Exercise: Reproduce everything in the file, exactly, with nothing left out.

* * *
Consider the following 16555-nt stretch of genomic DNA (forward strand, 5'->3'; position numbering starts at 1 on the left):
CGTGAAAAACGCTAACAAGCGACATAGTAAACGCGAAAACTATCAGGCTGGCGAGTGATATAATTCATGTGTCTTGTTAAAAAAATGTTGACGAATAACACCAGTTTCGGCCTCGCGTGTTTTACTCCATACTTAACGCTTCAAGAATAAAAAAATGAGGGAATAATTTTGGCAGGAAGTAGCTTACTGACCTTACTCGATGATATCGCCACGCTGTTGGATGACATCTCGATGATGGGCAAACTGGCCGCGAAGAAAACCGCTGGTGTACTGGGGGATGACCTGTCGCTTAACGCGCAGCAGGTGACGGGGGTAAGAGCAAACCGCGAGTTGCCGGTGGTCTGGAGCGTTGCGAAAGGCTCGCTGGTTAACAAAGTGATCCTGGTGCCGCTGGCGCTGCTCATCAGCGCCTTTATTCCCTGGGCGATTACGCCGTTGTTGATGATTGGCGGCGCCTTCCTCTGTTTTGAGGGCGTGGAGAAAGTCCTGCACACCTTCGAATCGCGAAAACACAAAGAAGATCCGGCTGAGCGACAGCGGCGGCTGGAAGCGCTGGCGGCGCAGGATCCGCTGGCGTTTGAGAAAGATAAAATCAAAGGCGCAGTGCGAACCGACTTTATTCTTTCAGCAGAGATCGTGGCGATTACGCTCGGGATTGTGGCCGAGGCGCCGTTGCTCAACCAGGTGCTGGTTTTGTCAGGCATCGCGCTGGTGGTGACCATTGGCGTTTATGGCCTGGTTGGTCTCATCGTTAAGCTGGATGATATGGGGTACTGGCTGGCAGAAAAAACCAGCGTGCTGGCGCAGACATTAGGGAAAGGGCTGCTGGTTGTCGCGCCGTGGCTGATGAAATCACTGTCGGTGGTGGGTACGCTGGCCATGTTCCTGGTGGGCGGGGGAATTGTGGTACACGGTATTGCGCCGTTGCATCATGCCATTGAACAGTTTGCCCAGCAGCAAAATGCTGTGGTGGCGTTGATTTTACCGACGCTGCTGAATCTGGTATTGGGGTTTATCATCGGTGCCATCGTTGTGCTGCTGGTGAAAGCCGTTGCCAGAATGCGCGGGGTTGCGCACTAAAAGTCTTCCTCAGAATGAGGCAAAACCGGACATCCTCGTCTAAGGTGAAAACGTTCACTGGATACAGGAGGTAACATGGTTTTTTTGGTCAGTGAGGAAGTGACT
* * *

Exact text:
Consider the following 16555-nt stretch of genomic DNA (forward strand, 5'->3'; position numbering starts at 1 on the left):
CGTGAAAAACGCTAACAAGCGACATAGTAAACGCGAAAACTATCAGGCTGGCGAGTGATATAATTCATGTGTCTTGTTAAAAAAATGTTGACGAATAACACCAGTTTCGGCCTCGCGTGTTTTACTCCATACTTAACGCTTCAAGAATAAAAAAATGAGGGAATAATTTTGGCAGGAAGTAGCTTACTGACCTTACTCGATGATATCGCCACGCTGTTGGATGACATCTCGATGATGGGCAAACTGGCCGCGAAGAAAACCGCTGGTGTACTGGGGGATGACCTGTCGCTTAACGCGCAGCAGGTGACGGGGGTAAGAGCAAACCGCGAGTTGCCGGTGGTCTGGAGCGTTGCGAAAGGCTCGCTGGTTAACAAAGTGATCCTGGTGCCGCTGGCGCTGCTCATCAGCGCCTTTATTCCCTGGGCGATTACGCCGTTGTTGATGATTGGCGGCGCCTTCCTCTGTTTTGAGGGCGTGGAGAAAGTCCTGCACACCTTCGAATCGCGAAAACACAAAGAAGATCCGGCTGAGCGACAGCGGCGGCTGGAAGCGCTGGCGGCGCAGGATCCGCTGGCGTTTGAGAAAGATAAAATCAAAGGCGCAGTGCGAACCGACTTTATTCTTTCAGCAGAGATCGTGGCGATTACGCTCGGGATTGTGGCCGAGGCGCCGTTGCTCAACCAGGTGCTGGTTTTGTCAGGCATCGCGCTGGTGGTGACCATTGGCGTTTATGGCCTGGTTGGTCTCATCGTTAAGCTGGATGATATGGGGTACTGGCTGGCAGAAAAAACCAGCGTGCTGGCGCAGACATTAGGGAAAGGGCTGCTGGTTGTCGCGCCGTGGCTGATGAAATCACTGTCGGTGGTGGGTACGCTGGCCATGTTCCTGGTGGGCGGGGGAATTGTGGTACACGGTATTGCGCCGTTGCATCATGCCATTGAACAGTTTGCCCAGCAGCAAAATGCTGTGGTGGCGTTGATTTTACCGACGCTGCTGAATCTGGTATTGGGGTTTATCATCGGTGCCATCGTTGTGCTGCTGGTGAAAGCCGTTGCCAGAATGCGCGGGGTTGCGCACTAAAAGTCTTCCTCAGAATGAGGCAAAACCGGACATCCTCGTCTAAGGTGAAAACGTTCACTGGATACAGGAGGTAACATGGTTTTTTTGGTCAGTGAGGAAGTGACT